Ministry Lessons From Walt Disney


Cue #4: Seeing With Kids’ Eyes

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Disney’s colors are bright, bright, and bright — kid-friendly
for sure!

Sad to say, but the opposite is usually true in many churches.
Children are marched into a beige room and set in brown chairs.
Often it’s because the adults who picked the colors picked them
based on adult tastes. But if you want to say to children, “We love
you, and we prepared this with you in mind,” then decorate with
colors they like.

Cued In

  1. Identify children’s ministry rooms, hallways, and areas that
    aren’t decorated in kid-friendly ways.
  2. Pick out kid-friendly colors to decorate with by asking
    children, looking on leading kids’ Web sites such as
    and, and visiting local kid-friendly places such as
    toy stores, amusement parks, and restaurants such as Chuck E.
    Cheese’s and McDonald’s.

Cue #5: First-Class Service

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Employees each have a badge that shows they’re there to serve.
We were greeted with smiles and a here-to-help attitude. It was the
little, first-class touches that impressed us. Even when we bought
souvenirs, employees delivered them to the front gate for us to
pick up that evening.

Walt Disney World employee Jim Cunningham says, “It’s 10 percent
product and 90 percent service. It’s the type of service received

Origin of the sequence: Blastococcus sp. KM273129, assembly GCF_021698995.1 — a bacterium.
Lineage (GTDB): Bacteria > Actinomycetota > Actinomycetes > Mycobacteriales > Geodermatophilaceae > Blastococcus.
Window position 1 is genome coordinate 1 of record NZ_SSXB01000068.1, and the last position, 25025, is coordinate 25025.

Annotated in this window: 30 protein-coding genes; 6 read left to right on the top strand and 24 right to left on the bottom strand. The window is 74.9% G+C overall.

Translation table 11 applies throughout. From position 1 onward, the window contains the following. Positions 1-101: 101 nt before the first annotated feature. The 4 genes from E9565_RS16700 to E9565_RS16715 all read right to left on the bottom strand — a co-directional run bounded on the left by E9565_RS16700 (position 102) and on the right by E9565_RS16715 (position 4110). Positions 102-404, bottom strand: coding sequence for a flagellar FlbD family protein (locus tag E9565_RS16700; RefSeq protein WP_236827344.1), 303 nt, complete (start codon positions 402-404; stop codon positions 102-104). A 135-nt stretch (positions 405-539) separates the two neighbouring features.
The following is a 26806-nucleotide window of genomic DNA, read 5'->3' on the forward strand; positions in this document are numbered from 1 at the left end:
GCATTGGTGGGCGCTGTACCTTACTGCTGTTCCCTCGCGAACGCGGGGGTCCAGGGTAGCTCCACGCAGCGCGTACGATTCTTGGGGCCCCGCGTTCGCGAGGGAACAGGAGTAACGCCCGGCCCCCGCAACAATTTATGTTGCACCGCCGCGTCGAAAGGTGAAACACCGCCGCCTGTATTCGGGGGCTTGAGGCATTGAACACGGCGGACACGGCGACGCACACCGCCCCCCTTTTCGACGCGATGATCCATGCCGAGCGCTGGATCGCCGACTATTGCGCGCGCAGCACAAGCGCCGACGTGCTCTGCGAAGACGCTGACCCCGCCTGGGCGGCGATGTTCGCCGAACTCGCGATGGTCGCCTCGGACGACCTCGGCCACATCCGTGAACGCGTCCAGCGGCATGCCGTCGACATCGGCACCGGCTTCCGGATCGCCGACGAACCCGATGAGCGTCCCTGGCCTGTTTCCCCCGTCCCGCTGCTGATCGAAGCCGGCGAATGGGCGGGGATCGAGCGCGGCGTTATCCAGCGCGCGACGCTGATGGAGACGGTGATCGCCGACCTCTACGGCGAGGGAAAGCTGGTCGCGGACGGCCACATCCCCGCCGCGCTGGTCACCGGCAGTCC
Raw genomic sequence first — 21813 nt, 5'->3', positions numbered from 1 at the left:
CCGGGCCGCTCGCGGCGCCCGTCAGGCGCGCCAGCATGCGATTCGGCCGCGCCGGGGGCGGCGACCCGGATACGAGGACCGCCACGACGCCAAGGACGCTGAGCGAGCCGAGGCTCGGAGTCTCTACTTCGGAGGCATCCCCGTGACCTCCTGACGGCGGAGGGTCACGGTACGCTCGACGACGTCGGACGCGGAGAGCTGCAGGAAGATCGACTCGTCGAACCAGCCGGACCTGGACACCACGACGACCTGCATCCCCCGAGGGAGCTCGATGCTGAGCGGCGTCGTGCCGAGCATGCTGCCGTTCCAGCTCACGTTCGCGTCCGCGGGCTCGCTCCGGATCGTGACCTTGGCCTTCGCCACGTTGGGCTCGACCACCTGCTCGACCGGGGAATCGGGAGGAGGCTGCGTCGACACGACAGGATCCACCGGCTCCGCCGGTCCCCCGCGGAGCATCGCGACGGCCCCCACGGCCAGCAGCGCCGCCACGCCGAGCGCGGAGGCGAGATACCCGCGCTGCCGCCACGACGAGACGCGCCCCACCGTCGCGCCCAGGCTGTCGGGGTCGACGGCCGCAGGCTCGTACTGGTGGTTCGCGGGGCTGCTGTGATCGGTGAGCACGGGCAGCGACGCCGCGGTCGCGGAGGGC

that usually determines the decisions customers make.”

No matter how much follow-up we do with visitors to our church,
if people have a bad experience on their first visit, they probably
won’t come back. We must invest time in making sure the first
experience they have with us is a first-class one.

One of the things we’re moving toward at our church to give a
first-class touch is a host program. We want every new family who
pulls into our parking lot to be greeted by a host family. The host
family will be in the same stage of life as the guest family so
they’ll have common interests. The host family will stay with them
during their entire first experience at our church. They’ll walk
with them and help them check their children into classes and then
sit with them during the adult worship service. After the worship
service, they’ll walk with them to pick up their children, walk
them out to their car, and thank them for coming before they leave.
A day or two later, the host family will call the visiting family
to ask if they have any questions about the church and to thank
them again for coming.

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